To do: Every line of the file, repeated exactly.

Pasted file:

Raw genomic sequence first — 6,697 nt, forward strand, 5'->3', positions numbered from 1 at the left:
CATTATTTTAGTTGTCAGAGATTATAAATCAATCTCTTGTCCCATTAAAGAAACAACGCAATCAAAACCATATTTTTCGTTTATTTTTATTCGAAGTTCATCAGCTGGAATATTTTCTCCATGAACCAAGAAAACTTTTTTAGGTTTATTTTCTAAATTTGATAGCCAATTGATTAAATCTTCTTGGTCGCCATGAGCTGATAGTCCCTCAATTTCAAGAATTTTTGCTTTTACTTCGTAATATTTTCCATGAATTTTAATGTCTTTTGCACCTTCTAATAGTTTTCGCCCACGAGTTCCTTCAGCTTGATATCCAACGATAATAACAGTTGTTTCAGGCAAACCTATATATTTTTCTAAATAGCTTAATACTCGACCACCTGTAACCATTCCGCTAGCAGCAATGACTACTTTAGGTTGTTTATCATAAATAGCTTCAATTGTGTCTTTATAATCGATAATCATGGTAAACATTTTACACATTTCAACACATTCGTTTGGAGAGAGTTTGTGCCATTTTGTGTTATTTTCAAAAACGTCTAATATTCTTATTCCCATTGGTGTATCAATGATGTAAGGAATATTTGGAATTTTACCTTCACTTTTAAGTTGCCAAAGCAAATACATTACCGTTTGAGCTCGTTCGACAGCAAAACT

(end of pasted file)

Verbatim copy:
Raw genomic sequence first — 6,697 nt, forward strand, 5'->3', positions numbered from 1 at the left:
CATTATTTTAGTTGTCAGAGATTATAAATCAATCTCTTGTCCCATTAAAGAAACAACGCAATCAAAACCATATTTTTCGTTTATTTTTATTCGAAGTTCATCAGCTGGAATATTTTCTCCATGAACCAAGAAAACTTTTTTAGGTTTATTTTCTAAATTTGATAGCCAATTGATTAAATCTTCTTGGTCGCCATGAGCTGATAGTCCCTCAATTTCAAGAATTTTTGCTTTTACTTCGTAATATTTTCCATGAATTTTAATGTCTTTTGCACCTTCTAATAGTTTTCGCCCACGAGTTCCTTCAGCTTGATATCCAACGATAATAACAGTTGTTTCAGGCAAACCTATATATTTTTCTAAATAGCTTAATACTCGACCACCTGTAACCATTCCGCTAGCAGCAATGACTACTTTAGGTTGTTTATCATAAATAGCTTCAATTGTGTCTTTATAATCGATAATCATGGTAAACATTTTACACATTTCAACACATTCGTTTGGAGAGAGTTTGTGCCATTTTGTGTTATTTTCAAAAACGTCTAATATTCTTATTCCCATTGGTGTATCAATGATGTAAGGAATATTTGGAATTTTACCTTCACTTTTAAGTTGCCAAAGCAAATACATTACCGTTTGAGCTCGTTCGACAGCAAAACT